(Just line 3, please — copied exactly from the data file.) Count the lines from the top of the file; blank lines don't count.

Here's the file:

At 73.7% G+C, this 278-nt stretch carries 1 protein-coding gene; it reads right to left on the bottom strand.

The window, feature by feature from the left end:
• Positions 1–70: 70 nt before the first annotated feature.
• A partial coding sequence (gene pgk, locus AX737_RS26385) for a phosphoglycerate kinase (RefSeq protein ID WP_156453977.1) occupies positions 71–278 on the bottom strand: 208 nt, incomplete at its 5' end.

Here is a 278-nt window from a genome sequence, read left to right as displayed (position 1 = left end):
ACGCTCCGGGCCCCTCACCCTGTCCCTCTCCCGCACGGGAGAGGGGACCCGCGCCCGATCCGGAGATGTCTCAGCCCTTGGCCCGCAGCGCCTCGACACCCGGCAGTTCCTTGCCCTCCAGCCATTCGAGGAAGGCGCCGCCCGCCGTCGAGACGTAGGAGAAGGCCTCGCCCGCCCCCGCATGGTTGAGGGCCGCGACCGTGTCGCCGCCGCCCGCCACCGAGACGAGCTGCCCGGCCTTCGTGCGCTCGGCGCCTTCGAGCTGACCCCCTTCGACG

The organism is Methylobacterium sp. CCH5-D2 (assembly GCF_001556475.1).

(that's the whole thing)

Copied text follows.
• Positions 1–70: 70 nt before the first annotated feature.